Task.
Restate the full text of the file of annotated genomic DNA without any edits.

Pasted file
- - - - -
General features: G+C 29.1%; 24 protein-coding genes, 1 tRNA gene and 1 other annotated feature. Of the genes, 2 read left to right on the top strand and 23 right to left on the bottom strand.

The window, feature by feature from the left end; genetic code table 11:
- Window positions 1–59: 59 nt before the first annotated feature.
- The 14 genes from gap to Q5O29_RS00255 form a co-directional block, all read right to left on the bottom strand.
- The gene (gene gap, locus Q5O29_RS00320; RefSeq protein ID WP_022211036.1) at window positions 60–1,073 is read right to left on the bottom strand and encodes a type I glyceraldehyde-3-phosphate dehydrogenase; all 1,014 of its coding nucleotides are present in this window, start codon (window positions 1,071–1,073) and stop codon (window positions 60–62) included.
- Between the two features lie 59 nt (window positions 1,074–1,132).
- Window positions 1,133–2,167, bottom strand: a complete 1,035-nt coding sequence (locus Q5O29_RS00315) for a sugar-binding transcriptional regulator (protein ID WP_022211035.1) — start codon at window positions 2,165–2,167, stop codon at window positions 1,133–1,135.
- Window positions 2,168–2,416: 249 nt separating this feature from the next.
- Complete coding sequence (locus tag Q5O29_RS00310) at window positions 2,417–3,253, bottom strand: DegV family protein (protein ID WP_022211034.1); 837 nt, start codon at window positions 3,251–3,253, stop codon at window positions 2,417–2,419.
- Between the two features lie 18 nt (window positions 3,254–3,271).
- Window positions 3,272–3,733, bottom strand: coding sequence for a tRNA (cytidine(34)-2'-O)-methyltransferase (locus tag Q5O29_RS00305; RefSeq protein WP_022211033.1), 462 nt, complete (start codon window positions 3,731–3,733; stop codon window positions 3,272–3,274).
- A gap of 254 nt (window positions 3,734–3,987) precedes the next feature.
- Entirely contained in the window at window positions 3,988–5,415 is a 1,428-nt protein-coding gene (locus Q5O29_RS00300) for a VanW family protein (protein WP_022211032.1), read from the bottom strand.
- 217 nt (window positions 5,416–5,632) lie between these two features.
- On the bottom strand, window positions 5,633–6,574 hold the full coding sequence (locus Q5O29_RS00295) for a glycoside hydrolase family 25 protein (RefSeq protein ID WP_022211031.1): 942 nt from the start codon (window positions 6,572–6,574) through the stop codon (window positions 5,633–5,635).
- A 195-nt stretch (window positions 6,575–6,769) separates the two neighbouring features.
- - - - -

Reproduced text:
General features: G+C 29.1%; 24 protein-coding genes, 1 tRNA gene and 1 other annotated feature. Of the genes, 2 read left to right on the top strand and 23 right to left on the bottom strand.

The window, feature by feature from the left end; genetic code table 11:
- Window positions 1–59: 59 nt before the first annotated feature.
- The 14 genes from gap to Q5O29_RS00255 form a co-directional block, all read right to left on the bottom strand.
- The gene (gene gap, locus Q5O29_RS00320; RefSeq protein ID WP_022211036.1) at window positions 60–1,073 is read right to left on the bottom strand and encodes a type I glyceraldehyde-3-phosphate dehydrogenase; all 1,014 of its coding nucleotides are present in this window, start codon (window positions 1,071–1,073) and stop codon (window positions 60–62) included.
- Between the two features lie 59 nt (window positions 1,074–1,132).
- Window positions 1,133–2,167, bottom strand: a complete 1,035-nt coding sequence (locus Q5O29_RS00315) for a sugar-binding transcriptional regulator (protein ID WP_022211035.1) — start codon at window positions 2,165–2,167, stop codon at window positions 1,133–1,135.
- Window positions 2,168–2,416: 249 nt separating this feature from the next.
- Complete coding sequence (locus tag Q5O29_RS00310) at window positions 2,417–3,253, bottom strand: DegV family protein (protein ID WP_022211034.1); 837 nt, start codon at window positions 3,251–3,253, stop codon at window positions 2,417–2,419.
- Between the two features lie 18 nt (window positions 3,254–3,271).
- Window positions 3,272–3,733, bottom strand: coding sequence for a tRNA (cytidine(34)-2'-O)-methyltransferase (locus tag Q5O29_RS00305; RefSeq protein WP_022211033.1), 462 nt, complete (start codon window positions 3,731–3,733; stop codon window positions 3,272–3,274).
- A gap of 254 nt (window positions 3,734–3,987) precedes the next feature.
- Entirely contained in the window at window positions 3,988–5,415 is a 1,428-nt protein-coding gene (locus Q5O29_RS00300) for a VanW family protein (protein WP_022211032.1), read from the bottom strand.
- 217 nt (window positions 5,416–5,632) lie between these two features.
- On the bottom strand, window positions 5,633–6,574 hold the full coding sequence (locus Q5O29_RS00295) for a glycoside hydrolase family 25 protein (RefSeq protein ID WP_022211031.1): 942 nt from the start codon (window positions 6,572–6,574) through the stop codon (window positions 5,633–5,635).
- A 195-nt stretch (window positions 6,575–6,769) separates the two neighbouring features.